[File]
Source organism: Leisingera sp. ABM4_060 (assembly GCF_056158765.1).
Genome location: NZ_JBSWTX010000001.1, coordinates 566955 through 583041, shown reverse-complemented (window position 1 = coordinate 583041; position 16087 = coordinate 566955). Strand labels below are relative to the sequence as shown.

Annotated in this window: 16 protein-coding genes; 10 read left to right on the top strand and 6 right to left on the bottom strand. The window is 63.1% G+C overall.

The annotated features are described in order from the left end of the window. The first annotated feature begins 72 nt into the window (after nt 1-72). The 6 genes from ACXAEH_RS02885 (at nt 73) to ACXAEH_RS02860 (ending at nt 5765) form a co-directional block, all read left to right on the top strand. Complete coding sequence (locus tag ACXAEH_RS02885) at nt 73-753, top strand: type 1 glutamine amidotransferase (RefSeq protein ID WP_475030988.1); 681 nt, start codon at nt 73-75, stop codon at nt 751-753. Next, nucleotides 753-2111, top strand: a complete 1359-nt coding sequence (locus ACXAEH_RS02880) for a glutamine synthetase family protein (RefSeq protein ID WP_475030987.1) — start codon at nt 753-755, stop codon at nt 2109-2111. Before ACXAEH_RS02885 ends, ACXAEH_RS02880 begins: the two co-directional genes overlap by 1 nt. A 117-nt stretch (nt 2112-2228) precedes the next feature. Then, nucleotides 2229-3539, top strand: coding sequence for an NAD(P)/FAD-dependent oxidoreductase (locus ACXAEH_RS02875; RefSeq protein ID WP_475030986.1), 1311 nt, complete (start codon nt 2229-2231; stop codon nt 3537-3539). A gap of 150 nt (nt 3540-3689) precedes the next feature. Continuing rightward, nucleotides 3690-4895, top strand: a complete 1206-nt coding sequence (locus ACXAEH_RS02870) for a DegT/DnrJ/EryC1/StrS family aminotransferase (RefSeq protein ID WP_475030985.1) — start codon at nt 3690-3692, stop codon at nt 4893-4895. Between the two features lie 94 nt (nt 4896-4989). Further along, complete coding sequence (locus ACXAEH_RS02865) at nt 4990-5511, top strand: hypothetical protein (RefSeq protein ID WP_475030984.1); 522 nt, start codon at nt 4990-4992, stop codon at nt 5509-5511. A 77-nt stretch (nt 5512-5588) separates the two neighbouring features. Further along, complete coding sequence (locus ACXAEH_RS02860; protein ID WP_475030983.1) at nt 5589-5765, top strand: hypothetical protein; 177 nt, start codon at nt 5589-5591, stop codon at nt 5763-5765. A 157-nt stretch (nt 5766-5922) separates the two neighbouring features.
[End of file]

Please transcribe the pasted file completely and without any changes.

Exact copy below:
Source organism: Leisingera sp. ABM4_060 (assembly GCF_056158765.1).
Genome location: NZ_JBSWTX010000001.1, coordinates 566955 through 583041, shown reverse-complemented (window position 1 = coordinate 583041; position 16087 = coordinate 566955). Strand labels below are relative to the sequence as shown.

Annotated in this window: 16 protein-coding genes; 10 read left to right on the top strand and 6 right to left on the bottom strand. The window is 63.1% G+C overall.

The annotated features are described in order from the left end of the window. The first annotated feature begins 72 nt into the window (after nt 1-72). The 6 genes from ACXAEH_RS02885 (at nt 73) to ACXAEH_RS02860 (ending at nt 5765) form a co-directional block, all read left to right on the top strand. Complete coding sequence (locus tag ACXAEH_RS02885) at nt 73-753, top strand: type 1 glutamine amidotransferase (RefSeq protein ID WP_475030988.1); 681 nt, start codon at nt 73-75, stop codon at nt 751-753. Next, nucleotides 753-2111, top strand: a complete 1359-nt coding sequence (locus ACXAEH_RS02880) for a glutamine synthetase family protein (RefSeq protein ID WP_475030987.1) — start codon at nt 753-755, stop codon at nt 2109-2111. Before ACXAEH_RS02885 ends, ACXAEH_RS02880 begins: the two co-directional genes overlap by 1 nt. A 117-nt stretch (nt 2112-2228) precedes the next feature. Then, nucleotides 2229-3539, top strand: coding sequence for an NAD(P)/FAD-dependent oxidoreductase (locus ACXAEH_RS02875; RefSeq protein ID WP_475030986.1), 1311 nt, complete (start codon nt 2229-2231; stop codon nt 3537-3539). A gap of 150 nt (nt 3540-3689) precedes the next feature. Continuing rightward, nucleotides 3690-4895, top strand: a complete 1206-nt coding sequence (locus ACXAEH_RS02870) for a DegT/DnrJ/EryC1/StrS family aminotransferase (RefSeq protein ID WP_475030985.1) — start codon at nt 3690-3692, stop codon at nt 4893-4895. Between the two features lie 94 nt (nt 4896-4989). Further along, complete coding sequence (locus ACXAEH_RS02865) at nt 4990-5511, top strand: hypothetical protein (RefSeq protein ID WP_475030984.1); 522 nt, start codon at nt 4990-4992, stop codon at nt 5509-5511. A 77-nt stretch (nt 5512-5588) separates the two neighbouring features. Further along, complete coding sequence (locus ACXAEH_RS02860; protein ID WP_475030983.1) at nt 5589-5765, top strand: hypothetical protein; 177 nt, start codon at nt 5589-5591, stop codon at nt 5763-5765. A 157-nt stretch (nt 5766-5922) separates the two neighbouring features.